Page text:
Yet, this wouldn't be the first time that a cyber-attack has dealt such a significant blow to a company. The DDoS attack against source code hosting firm Code Spaces earlier this summer is another example of the type of damage hackers can now cause, says Rick Holland, security analyst at Forrester Research (see: DDoS + Breach = End of Business).
"Code Spaces was put out of business for not conceding to hackers demand," Holland says. "The Code Spaces incident started out as a DDoS extortion scheme and then went horribly wrong. The company was put out of business once the attackers got access to their Amazon infrastructure."
Sony's Concerns Not Over
And giving into hackers' demands to stop the release of the film doesn't mean Sony is off the hook, experts warn.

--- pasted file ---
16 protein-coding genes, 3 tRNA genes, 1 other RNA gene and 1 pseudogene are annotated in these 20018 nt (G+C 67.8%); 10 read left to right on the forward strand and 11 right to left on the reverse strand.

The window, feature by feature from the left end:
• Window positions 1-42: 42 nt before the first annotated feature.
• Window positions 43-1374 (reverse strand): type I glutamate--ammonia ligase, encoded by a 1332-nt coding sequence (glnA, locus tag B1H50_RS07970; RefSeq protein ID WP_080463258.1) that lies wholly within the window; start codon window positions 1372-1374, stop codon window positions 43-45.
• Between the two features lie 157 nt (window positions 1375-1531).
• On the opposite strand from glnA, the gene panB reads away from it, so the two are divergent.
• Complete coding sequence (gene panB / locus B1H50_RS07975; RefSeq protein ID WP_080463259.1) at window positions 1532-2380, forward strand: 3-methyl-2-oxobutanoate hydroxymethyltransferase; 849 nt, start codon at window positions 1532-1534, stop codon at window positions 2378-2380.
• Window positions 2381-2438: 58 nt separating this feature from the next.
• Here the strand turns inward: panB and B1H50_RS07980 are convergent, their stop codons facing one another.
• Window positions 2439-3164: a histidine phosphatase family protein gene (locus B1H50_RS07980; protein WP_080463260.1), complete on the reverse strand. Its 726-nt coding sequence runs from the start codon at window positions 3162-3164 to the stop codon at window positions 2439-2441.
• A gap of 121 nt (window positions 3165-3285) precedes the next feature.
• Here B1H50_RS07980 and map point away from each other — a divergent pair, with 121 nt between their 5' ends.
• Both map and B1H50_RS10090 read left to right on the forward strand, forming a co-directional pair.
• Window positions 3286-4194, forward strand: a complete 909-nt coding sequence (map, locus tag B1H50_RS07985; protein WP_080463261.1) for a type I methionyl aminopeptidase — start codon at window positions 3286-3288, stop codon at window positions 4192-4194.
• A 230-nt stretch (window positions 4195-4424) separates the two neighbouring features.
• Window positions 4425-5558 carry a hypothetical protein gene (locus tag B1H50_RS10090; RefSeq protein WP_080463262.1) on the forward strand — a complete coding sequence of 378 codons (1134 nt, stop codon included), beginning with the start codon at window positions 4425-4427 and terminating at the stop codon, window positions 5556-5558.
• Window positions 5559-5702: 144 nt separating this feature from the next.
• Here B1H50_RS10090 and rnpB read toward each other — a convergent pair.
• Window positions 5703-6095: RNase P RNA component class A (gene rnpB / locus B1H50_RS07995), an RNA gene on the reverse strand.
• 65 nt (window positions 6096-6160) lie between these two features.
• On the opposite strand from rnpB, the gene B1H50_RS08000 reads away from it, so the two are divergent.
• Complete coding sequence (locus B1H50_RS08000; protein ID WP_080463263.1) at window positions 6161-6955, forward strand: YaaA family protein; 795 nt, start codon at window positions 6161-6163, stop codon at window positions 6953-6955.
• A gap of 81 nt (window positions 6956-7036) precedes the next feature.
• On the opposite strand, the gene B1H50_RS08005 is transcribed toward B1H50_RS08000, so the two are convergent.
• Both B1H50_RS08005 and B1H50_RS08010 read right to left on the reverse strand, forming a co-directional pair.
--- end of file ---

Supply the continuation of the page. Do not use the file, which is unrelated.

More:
"I suspect that this [was] a move designed to buy Sony time, with the hope that they can triage the fallout from the breach from a business perspective and continue the investigation to identify those responsible," Pascual says. "[But] Sony can never be sure that the G.O.P. would hold up any end of a bargain to not release additional information if they cancelled 'The Interview' permanently, and further still the G.O.P. could release additional information at a later date to pressure the company on another initiative."
Now that Sony has given in to hackers, similar types of extortion could continue at other organizations, Forrester's Holland says. "When you pay off Tony Soprano, he is just going to keep coming back to collect his money."
Takeaways for Organizations